World Bank preparing to become ‘deeply involved’ in Venezuela

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World Bank preparing to become ‘deeply involved’ in Venezuela

Washington, DC – Newly installed World Bank Group president David Malpass said on Thursday that the development lender is preparing to become “deeply involved” in Venezuela, “but the situation is still troublesome on the ground”.

Speaking at a press conference on the opening day of the joint World Bank and International Monetary Fund (IMF) spring meetings, Malpass said that Venezuela is a “deep concern” for the World Bank, but that any decision to intervene in the country or recognise opposition leader Juan Guaido as Venezuela’s president would be left to the World Bank‘s stakeholders.

IMF managing director Christine Lagarde also said Thursday during a press conference that it is up the fund’s members “to indicate which authority they are recognising diplomatically”.

Venezuela is in the throes of a prolonged and worsening economic crisis that has led to severe shortages of food, life-saving medicines and electricity.

More than 50 nations including the United States have thrown their support behind the country’s self-proclaimed interim president, Juan Guaido. Russia, China, Turkey and Cuba support President Nicolas Maduro, who has vowed to remain in power.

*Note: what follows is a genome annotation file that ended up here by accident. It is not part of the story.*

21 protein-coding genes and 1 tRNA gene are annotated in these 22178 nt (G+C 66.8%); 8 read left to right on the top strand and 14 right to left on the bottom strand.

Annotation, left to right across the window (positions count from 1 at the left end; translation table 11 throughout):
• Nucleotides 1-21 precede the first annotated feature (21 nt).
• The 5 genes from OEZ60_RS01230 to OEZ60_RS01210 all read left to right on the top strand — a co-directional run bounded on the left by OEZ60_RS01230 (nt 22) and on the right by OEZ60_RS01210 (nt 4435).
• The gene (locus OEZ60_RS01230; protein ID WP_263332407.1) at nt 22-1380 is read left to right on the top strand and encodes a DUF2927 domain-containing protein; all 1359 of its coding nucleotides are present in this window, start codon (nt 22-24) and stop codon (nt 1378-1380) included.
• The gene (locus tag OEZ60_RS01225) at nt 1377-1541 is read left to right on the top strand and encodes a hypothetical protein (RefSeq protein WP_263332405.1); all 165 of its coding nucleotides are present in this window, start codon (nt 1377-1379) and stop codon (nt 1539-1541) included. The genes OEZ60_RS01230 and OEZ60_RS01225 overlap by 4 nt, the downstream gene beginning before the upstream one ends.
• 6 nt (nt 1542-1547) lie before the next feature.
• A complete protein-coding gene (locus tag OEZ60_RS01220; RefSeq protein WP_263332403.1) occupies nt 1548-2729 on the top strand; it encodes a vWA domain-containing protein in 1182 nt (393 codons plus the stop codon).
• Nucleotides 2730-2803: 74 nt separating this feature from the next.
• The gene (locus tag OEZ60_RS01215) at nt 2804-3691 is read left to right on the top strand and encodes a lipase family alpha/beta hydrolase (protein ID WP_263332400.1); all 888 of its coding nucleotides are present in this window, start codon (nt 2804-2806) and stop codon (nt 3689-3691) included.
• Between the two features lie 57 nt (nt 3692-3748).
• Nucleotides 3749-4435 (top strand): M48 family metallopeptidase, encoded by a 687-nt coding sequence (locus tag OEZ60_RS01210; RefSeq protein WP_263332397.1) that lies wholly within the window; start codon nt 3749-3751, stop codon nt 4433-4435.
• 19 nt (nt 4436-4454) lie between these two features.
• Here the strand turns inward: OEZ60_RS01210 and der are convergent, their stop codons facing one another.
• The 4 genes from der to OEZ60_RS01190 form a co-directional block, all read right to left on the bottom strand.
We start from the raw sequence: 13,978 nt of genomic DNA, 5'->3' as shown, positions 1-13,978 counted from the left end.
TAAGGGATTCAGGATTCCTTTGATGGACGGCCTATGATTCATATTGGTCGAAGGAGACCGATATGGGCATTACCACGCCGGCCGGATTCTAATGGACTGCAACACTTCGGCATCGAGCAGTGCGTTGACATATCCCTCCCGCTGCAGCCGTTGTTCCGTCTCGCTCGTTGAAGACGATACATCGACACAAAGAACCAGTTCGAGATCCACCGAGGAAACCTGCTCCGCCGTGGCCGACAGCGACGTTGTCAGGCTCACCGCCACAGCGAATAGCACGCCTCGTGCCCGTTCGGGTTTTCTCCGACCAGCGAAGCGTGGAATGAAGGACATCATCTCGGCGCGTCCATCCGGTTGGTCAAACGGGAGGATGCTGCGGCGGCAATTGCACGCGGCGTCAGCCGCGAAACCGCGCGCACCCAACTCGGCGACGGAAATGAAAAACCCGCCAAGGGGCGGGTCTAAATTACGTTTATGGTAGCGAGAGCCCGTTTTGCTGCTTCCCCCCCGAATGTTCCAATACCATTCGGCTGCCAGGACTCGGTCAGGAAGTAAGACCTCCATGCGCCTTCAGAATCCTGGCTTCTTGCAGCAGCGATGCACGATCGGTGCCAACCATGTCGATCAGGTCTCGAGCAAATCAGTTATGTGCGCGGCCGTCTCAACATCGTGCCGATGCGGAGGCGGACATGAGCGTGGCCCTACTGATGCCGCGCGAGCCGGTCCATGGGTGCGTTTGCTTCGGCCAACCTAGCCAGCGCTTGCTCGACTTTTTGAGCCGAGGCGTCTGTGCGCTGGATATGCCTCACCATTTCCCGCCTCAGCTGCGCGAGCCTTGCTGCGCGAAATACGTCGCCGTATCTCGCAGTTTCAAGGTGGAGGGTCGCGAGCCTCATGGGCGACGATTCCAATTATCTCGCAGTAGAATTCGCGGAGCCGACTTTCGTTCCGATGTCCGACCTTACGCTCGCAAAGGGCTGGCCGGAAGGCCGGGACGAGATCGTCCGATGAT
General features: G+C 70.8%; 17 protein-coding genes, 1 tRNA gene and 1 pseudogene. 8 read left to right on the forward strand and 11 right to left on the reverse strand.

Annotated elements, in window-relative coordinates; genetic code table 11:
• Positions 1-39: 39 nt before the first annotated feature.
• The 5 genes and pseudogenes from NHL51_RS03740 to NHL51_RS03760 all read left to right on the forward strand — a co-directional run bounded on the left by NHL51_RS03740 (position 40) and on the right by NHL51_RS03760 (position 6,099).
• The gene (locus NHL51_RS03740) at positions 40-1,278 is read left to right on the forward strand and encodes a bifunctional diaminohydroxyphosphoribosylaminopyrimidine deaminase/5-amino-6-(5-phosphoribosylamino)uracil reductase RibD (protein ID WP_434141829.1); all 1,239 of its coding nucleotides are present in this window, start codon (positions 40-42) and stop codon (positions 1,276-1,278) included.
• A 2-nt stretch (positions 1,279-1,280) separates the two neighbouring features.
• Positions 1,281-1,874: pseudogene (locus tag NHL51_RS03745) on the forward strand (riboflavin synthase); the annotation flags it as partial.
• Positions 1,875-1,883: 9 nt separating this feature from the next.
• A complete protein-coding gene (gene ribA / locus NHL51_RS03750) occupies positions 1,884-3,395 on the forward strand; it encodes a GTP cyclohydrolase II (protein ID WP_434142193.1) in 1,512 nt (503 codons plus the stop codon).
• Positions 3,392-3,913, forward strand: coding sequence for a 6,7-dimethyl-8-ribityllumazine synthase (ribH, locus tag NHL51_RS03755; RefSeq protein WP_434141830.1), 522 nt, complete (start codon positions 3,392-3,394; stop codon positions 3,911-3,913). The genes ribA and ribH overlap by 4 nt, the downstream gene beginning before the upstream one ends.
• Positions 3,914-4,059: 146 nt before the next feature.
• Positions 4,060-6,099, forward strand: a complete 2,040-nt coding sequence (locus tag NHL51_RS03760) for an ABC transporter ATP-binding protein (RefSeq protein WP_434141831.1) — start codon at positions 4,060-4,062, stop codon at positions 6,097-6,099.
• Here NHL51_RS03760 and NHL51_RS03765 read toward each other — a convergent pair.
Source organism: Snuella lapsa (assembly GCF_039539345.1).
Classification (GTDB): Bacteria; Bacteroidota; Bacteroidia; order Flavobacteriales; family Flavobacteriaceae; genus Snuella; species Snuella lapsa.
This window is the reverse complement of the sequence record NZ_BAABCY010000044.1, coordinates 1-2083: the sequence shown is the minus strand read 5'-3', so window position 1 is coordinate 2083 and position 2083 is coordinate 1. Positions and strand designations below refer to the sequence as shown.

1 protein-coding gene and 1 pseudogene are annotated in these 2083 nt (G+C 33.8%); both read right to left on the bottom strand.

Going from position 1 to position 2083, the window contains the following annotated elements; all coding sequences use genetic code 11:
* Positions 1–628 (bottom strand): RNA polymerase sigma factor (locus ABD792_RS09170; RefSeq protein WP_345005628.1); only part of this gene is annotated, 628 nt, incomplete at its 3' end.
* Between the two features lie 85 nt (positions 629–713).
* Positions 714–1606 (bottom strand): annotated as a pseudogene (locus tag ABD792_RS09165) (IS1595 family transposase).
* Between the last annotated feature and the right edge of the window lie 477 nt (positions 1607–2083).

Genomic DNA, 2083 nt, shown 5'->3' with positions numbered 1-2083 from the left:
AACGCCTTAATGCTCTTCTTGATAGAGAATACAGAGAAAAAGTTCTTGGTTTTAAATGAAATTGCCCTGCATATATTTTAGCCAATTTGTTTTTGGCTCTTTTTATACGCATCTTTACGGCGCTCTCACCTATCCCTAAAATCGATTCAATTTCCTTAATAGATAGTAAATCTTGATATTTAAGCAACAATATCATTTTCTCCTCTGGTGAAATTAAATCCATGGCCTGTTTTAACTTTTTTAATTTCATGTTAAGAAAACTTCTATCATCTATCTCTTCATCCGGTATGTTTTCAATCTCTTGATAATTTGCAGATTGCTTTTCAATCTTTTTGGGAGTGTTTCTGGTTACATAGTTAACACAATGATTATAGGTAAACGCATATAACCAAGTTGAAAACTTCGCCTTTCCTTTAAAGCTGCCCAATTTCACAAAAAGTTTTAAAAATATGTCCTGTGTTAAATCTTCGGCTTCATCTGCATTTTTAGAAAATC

Focus on poverty, trade and inequality

Malpass, who took up his new post at the World Bank on Tuesday, used the opening day of the IMF and World Bank meetings to say that the global economic slowdown affecting developed and emerging economies could elevate the risks of vulnerable people slipping into poverty. 

He placed particular emphasis on Africa, noting that while extreme poverty is declining globally, the number of people living in extreme poverty is on the rise in sub-Saharan Africa.

The World Bank chief said climate change is one issue hitting the continent especially hard.

Speaking after Malpass, IMF chief Christine Lagarde used the opening day of the joint meetings to debut her 2019 Global Policy Agenda (GPA), and emphasised the need for international cooperation to effectively tackle global economic challenges including slowing growth and rising debt.

“We spoke about ‘synchronised growth’ a year ago,” said Lagarde. “It is now a synchronised slowdown.”

Billed as a “blueprint for multilateral action”, the GPA that Lagarde outlined has three pillars: building more resilient and inclusive economies, upgrading global cooperation and working together on broader challenges.

“The concept of a new multilateralism hinges on three complementary and reinforcing areas of policy action,” she said.

Lagarde noted that while financial integration, technological progress and global trade have delivered enormous benefits, not all rewards have been distributed equally. 

The IMF chief also continued to urge cooperation on trade. “The key is to avoid the wrong policies,” she said. “We need to better address fair-trade practices, including some WTO reform.”

The World Trade Organization (WTO) has come under greater scrutiny amid the ongoing US-China trade dispute and US President Donald Trump‘s rhetoric around global trade.

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